June - Club Victoria Inc.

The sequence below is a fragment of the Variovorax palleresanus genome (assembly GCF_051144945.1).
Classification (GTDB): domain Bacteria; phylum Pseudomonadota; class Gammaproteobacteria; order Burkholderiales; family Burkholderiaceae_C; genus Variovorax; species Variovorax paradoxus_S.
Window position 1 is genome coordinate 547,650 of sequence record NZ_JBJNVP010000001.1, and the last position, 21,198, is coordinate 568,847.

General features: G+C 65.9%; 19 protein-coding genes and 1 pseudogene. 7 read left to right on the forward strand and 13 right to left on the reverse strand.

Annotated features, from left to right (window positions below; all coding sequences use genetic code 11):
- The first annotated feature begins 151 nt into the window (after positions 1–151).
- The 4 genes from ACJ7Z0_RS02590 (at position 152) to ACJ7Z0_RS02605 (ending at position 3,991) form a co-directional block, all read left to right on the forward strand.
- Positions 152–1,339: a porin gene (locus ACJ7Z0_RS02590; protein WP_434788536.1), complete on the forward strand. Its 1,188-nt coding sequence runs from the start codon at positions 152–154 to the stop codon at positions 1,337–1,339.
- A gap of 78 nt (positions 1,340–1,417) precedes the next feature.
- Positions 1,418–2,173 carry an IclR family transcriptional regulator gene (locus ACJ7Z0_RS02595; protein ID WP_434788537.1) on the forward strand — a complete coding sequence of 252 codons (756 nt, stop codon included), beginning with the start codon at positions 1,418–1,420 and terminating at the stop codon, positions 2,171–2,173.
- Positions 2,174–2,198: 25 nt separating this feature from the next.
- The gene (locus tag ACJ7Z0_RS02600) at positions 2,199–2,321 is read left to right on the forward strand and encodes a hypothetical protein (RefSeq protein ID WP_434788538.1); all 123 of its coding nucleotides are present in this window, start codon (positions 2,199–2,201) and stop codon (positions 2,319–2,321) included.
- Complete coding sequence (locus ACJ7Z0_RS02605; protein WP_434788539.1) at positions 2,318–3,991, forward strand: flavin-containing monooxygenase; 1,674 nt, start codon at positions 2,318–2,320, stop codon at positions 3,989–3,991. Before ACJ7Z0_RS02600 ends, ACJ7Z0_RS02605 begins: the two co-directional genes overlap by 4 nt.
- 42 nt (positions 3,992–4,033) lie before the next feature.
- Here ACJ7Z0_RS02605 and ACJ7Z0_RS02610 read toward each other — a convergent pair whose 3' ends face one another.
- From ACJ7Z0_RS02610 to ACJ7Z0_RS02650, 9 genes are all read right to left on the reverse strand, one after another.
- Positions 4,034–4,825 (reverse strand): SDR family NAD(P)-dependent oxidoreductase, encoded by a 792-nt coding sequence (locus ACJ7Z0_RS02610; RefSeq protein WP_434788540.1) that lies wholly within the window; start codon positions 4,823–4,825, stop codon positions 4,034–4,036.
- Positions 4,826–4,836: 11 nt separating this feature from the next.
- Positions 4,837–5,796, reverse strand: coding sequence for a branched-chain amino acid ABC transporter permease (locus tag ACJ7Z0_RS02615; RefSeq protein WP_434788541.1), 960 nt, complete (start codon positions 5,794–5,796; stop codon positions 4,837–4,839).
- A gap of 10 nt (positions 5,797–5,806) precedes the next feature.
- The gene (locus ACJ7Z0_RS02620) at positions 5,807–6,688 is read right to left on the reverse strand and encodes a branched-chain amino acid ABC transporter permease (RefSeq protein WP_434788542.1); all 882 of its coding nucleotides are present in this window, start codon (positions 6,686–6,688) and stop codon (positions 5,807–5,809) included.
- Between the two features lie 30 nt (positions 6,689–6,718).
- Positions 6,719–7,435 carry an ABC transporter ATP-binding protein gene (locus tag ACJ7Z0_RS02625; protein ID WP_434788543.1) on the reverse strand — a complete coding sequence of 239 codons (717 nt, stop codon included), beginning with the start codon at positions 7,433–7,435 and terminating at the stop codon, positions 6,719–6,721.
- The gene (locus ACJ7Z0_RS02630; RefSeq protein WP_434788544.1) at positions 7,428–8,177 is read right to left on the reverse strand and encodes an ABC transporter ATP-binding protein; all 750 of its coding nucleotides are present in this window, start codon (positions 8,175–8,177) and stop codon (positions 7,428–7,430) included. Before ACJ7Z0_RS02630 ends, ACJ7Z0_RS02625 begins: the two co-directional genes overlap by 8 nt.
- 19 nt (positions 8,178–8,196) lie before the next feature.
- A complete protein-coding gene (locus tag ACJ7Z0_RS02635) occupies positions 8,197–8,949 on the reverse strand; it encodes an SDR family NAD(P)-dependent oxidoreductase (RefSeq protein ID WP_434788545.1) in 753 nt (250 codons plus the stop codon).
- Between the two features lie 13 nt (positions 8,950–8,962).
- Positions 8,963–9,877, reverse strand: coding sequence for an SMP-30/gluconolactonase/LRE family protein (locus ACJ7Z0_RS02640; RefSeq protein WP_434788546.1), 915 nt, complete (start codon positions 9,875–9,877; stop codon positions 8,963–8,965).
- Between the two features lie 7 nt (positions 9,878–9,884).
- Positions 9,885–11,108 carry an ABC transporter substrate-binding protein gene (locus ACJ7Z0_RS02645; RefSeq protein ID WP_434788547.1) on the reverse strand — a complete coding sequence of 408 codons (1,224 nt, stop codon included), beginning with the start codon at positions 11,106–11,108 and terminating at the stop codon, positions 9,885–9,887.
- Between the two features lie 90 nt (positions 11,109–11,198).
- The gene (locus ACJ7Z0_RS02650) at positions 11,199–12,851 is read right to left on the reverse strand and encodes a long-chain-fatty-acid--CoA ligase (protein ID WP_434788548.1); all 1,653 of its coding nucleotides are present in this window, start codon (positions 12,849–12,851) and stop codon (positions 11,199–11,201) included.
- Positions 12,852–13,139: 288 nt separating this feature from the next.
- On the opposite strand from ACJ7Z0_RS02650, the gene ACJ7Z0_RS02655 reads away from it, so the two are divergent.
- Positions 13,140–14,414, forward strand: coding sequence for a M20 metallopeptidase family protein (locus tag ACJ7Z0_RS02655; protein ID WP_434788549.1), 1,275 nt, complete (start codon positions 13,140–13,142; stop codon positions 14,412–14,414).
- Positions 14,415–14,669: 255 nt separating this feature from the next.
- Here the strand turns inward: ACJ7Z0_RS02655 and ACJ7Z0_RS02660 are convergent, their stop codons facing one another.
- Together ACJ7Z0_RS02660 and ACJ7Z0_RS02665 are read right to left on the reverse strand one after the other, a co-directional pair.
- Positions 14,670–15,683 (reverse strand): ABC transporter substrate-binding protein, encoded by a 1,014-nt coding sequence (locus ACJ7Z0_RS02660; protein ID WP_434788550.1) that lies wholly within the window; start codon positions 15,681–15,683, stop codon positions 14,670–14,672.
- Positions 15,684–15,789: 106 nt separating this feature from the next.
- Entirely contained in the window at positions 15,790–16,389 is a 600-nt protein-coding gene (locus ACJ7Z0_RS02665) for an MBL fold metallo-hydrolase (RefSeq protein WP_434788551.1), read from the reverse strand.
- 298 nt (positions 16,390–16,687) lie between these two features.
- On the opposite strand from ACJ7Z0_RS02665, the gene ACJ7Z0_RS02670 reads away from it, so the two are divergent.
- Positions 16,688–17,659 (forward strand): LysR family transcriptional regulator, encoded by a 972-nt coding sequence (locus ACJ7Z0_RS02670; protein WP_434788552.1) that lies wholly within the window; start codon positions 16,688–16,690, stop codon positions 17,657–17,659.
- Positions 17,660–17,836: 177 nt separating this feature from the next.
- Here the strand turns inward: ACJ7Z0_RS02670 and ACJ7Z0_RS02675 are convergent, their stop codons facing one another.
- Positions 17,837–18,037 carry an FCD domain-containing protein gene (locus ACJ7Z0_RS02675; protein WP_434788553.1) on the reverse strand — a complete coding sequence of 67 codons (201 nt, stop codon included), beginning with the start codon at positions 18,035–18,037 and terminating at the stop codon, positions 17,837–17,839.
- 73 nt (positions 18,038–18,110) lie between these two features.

Your Club and Social MediaThis question is arising more often and for manyorganisations it is still a subject that hasn’t gainedenough weight to become a reality. In my estimationof current trends, this is a really bad management oversight.Policy decisions are needed and there are various parts ofthe organisation that are affected.1. Corporate office/Public Relations/Human Resources/Marketing all need to be involved in the drafting andreview of the content.2. Executive acceptance of the need for a social mediapolicy.3. The CEO needs to APPROVE the policy4. The distribution list needs to include everyone in theorganisation.Ignoring some of the specific inclusions in an effectivesocial media policy, let’s just look at some reasons whyit might be worthwhile investing time and money intoconstructing a policy that lets your employees know wherethey stand.Because the policy is likely to affect employees from allparts of the organisation this is a good time to evaluate theprogress of the organisation in relation to its attainmentof being a social business. Call it a litmus test if you like.Social business is about open and transparent decisionmaking, assisted by input from a wider audience than presocialbusiness work practices. The creation of the policy(because of its far reaching impact) should have inputby all those employees that feel they are in a position tocontribute.The introduction of a social media policy suggests potentialfor conflict is very high so a collaborative approach toits construction will ensure acceptance and compliance.The delivery of it also needs to be considerate and veryaware of the infringement on personal rights and freedomof speech. I particularly like this video produced by theDepartment of Justice (Copy this URL to watch the video- http://youtu.be/8iQLkt5CG8I) as a non-combatant,yet very informative way to get the message out. A socialmedia policy is merely an extension of the acceptablework practices that every employee is bound by, so whilstthe hype suggests that participation in social networks isnew and potentially threatening, it need not be if propergovernance is applied to it, as early as possible.Being prepared for social media means having the rightpolicies in place. Your organisation may not be ready toembrace the use of social media, or social networkingsites, but that doesn’t mean you will be able to ignore thefact that they exist and also that your organisation may bethe subject of their content. Your policy needs to ensureit contains clauses that cover your position in relation tooriginal content creation by employees and also responsesby employees to content posted by others, outside of theorganisation.If you work in an organisation that does not have a policyin place, you need to get it on the agenda for the nextexecutive board meeting or potentially find yourselvesfighting a rear guard action of confused employees at bestand incorrect and potentially damaging content beingposted by disgruntled employees.For more information on SocialEffect’s social mediaservices please contact:Peter Tapscott, Principal Consultant on 0419 301 email@example.comWords of WisdomPhilip Dentith, 18 years a managerThe Moonee Ponds Club for the past 2 months1. Just do it.Think yes not no.Challenge yourself.Have goals.Have fun.Make a difference.Stand on you own feet.Be loyal.Live life to the full.Nothing ventured, nothing gained.2. Read “Who moved my cheese”, work withintegrity, passion and teamwork. Once you startdragging your feet it’s time to get out.3. How much having a baby changes your life forthe better.CLUBConnect May/June 2013 29